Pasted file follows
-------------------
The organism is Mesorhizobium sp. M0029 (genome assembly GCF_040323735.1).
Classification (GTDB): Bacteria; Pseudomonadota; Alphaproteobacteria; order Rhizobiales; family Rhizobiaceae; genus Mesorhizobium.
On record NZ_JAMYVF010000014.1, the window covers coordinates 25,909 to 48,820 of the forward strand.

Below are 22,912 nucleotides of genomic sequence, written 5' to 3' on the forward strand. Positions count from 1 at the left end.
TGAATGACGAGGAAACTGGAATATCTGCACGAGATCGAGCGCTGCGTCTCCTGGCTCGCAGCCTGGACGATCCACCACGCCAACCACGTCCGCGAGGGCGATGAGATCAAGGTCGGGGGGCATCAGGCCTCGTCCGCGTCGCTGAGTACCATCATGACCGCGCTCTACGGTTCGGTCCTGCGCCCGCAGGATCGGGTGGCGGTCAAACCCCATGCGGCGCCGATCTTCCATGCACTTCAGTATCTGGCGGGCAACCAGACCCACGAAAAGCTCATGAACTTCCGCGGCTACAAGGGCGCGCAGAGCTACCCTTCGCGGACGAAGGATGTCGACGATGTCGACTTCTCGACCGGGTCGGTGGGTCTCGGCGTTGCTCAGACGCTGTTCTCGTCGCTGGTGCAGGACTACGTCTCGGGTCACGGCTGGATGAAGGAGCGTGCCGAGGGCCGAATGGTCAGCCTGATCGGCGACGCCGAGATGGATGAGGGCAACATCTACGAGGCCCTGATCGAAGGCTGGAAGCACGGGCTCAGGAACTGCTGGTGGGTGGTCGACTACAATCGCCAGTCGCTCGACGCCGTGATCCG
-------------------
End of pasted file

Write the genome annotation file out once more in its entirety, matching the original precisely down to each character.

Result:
The organism is Mesorhizobium sp. M0029 (genome assembly GCF_040323735.1).
Classification (GTDB): Bacteria; Pseudomonadota; Alphaproteobacteria; order Rhizobiales; family Rhizobiaceae; genus Mesorhizobium.
On record NZ_JAMYVF010000014.1, the window covers coordinates 25,909 to 48,820 of the forward strand.

Below are 22,912 nucleotides of genomic sequence, written 5' to 3' on the forward strand. Positions count from 1 at the left end.
TGAATGACGAGGAAACTGGAATATCTGCACGAGATCGAGCGCTGCGTCTCCTGGCTCGCAGCCTGGACGATCCACCACGCCAACCACGTCCGCGAGGGCGATGAGATCAAGGTCGGGGGGCATCAGGCCTCGTCCGCGTCGCTGAGTACCATCATGACCGCGCTCTACGGTTCGGTCCTGCGCCCGCAGGATCGGGTGGCGGTCAAACCCCATGCGGCGCCGATCTTCCATGCACTTCAGTATCTGGCGGGCAACCAGACCCACGAAAAGCTCATGAACTTCCGCGGCTACAAGGGCGCGCAGAGCTACCCTTCGCGGACGAAGGATGTCGACGATGTCGACTTCTCGACCGGGTCGGTGGGTCTCGGCGTTGCTCAGACGCTGTTCTCGTCGCTGGTGCAGGACTACGTCTCGGGTCACGGCTGGATGAAGGAGCGTGCCGAGGGCCGAATGGTCAGCCTGATCGGCGACGCCGAGATGGATGAGGGCAACATCTACGAGGCCCTGATCGAAGGCTGGAAGCACGGGCTCAGGAACTGCTGGTGGGTGGTCGACTACAATCGCCAGTCGCTCGACGCCGTGATCCG